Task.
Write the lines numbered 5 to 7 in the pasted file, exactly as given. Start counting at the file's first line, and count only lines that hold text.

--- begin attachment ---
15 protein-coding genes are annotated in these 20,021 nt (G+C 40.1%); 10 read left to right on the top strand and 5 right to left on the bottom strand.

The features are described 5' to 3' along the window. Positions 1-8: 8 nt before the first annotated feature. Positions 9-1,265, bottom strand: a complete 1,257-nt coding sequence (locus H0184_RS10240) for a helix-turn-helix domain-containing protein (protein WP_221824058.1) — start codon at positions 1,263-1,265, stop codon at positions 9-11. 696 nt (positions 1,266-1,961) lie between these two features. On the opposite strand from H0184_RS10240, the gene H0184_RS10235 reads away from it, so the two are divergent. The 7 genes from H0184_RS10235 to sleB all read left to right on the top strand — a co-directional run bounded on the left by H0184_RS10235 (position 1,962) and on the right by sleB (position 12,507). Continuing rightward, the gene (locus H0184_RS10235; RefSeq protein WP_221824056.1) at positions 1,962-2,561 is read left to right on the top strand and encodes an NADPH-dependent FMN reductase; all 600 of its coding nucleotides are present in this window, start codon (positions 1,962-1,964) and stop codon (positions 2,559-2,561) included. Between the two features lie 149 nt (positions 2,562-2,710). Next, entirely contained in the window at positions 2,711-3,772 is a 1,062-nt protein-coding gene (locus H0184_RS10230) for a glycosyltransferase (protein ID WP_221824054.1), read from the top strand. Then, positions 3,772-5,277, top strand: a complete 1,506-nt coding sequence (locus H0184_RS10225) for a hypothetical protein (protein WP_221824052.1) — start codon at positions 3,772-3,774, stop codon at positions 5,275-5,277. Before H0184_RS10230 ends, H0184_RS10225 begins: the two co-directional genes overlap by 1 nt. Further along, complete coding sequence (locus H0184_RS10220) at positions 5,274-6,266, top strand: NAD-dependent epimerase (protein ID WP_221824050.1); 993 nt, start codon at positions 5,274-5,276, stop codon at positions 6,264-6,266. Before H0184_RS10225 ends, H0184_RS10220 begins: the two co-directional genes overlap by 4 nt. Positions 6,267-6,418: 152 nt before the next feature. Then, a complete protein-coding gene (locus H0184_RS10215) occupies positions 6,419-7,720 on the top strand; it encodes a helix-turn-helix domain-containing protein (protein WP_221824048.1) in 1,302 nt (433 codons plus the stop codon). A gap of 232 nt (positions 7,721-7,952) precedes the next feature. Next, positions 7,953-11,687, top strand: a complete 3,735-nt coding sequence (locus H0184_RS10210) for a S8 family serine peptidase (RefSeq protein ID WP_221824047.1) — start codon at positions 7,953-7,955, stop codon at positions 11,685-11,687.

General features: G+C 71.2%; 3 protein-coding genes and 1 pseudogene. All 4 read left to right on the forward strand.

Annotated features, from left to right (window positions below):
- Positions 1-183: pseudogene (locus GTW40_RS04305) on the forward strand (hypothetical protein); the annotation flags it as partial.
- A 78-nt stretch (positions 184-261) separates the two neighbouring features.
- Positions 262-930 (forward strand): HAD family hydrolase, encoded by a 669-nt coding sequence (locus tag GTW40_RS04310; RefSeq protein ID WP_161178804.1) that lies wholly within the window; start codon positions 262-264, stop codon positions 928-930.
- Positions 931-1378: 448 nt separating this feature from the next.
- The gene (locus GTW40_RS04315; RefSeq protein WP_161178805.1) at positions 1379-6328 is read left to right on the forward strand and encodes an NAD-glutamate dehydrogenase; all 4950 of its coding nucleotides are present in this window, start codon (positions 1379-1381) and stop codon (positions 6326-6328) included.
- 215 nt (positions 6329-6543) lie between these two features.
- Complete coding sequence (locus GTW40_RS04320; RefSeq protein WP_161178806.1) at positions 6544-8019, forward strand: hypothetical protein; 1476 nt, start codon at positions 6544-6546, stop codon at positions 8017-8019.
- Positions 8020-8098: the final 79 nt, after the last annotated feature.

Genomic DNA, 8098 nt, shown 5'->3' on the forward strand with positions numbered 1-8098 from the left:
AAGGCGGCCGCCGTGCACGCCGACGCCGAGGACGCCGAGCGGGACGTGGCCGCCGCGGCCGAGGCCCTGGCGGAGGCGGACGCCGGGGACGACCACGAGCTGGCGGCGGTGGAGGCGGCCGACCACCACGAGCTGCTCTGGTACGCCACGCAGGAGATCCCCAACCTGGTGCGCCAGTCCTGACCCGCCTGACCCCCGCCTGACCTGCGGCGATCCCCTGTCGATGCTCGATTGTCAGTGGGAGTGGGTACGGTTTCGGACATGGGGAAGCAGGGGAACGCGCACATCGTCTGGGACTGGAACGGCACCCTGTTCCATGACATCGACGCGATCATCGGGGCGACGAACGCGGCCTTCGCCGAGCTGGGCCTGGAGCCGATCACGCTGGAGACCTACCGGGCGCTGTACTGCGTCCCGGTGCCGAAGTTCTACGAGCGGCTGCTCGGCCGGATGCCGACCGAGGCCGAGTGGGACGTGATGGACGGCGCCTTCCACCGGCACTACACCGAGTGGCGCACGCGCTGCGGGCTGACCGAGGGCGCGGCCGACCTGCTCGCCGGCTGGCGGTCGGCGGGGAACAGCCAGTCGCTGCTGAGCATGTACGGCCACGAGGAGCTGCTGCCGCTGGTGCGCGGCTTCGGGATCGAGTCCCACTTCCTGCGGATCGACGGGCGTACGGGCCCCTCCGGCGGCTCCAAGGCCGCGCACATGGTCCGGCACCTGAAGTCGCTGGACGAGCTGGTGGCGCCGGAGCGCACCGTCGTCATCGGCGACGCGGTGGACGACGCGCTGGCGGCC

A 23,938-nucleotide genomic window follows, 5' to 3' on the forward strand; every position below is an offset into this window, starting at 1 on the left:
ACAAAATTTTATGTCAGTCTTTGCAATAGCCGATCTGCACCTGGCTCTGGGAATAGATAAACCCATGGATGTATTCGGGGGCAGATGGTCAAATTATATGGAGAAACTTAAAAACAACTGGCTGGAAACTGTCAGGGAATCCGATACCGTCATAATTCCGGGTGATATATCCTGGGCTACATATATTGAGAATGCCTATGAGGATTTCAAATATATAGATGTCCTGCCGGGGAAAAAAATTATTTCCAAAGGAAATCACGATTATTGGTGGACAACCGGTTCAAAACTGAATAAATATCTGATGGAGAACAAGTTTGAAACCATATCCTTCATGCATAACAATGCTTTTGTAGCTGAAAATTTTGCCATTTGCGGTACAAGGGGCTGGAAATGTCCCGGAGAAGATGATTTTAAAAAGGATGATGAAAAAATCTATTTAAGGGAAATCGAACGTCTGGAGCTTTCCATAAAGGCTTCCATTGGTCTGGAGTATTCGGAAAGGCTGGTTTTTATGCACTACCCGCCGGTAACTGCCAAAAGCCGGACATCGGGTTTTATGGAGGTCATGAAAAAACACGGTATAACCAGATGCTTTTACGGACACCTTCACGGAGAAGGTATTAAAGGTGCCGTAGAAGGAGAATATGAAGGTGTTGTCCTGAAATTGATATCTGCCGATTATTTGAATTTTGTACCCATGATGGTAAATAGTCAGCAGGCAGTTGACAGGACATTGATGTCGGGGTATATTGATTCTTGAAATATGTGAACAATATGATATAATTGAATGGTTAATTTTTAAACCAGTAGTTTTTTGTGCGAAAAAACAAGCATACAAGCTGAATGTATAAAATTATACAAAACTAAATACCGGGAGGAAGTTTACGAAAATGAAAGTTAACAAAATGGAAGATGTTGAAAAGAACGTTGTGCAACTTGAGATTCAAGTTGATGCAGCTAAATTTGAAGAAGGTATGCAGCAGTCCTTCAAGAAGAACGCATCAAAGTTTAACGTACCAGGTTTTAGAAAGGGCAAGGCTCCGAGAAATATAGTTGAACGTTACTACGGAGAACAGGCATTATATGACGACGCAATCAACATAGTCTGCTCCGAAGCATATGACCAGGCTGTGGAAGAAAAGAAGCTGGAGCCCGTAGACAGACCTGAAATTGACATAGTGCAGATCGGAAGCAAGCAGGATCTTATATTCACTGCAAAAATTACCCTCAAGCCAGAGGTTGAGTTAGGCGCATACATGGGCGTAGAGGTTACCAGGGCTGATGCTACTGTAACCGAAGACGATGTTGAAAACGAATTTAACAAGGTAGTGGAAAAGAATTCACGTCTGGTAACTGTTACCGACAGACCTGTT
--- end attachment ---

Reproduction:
- Positions 1-183: pseudogene (locus GTW40_RS04305) on the forward strand (hypothetical protein); the annotation flags it as partial.
- A 78-nt stretch (positions 184-261) separates the two neighbouring features.
- Positions 262-930 (forward strand): HAD family hydrolase, encoded by a 669-nt coding sequence (locus tag GTW40_RS04310; RefSeq protein ID WP_161178804.1) that lies wholly within the window; start codon positions 262-264, stop codon positions 928-930.